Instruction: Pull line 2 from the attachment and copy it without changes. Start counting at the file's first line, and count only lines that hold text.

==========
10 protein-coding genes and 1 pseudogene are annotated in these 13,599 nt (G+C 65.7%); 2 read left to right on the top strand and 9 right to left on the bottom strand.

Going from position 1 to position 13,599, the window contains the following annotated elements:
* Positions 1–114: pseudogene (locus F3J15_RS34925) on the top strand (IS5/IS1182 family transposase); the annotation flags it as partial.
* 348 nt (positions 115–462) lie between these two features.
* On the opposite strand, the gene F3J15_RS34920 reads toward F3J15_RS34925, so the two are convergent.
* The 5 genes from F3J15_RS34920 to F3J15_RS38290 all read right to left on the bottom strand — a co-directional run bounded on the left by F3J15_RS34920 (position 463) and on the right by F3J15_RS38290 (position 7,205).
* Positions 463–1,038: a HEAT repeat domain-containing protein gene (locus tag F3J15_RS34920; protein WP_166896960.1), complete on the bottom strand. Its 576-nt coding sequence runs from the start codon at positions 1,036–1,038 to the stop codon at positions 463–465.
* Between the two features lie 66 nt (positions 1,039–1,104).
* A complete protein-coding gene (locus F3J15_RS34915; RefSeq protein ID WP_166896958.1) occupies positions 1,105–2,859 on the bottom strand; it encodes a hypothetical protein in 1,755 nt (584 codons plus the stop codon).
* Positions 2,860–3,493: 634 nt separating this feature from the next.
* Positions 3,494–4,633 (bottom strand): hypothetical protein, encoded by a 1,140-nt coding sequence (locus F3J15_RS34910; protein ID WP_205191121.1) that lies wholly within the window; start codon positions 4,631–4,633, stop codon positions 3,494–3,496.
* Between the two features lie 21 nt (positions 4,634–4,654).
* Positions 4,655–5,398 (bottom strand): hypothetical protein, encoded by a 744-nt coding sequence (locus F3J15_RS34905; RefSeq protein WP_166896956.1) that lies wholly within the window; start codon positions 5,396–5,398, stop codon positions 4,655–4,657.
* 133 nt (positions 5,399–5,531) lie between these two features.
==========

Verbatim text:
Going from position 1 to position 13,599, the window contains the following annotated elements: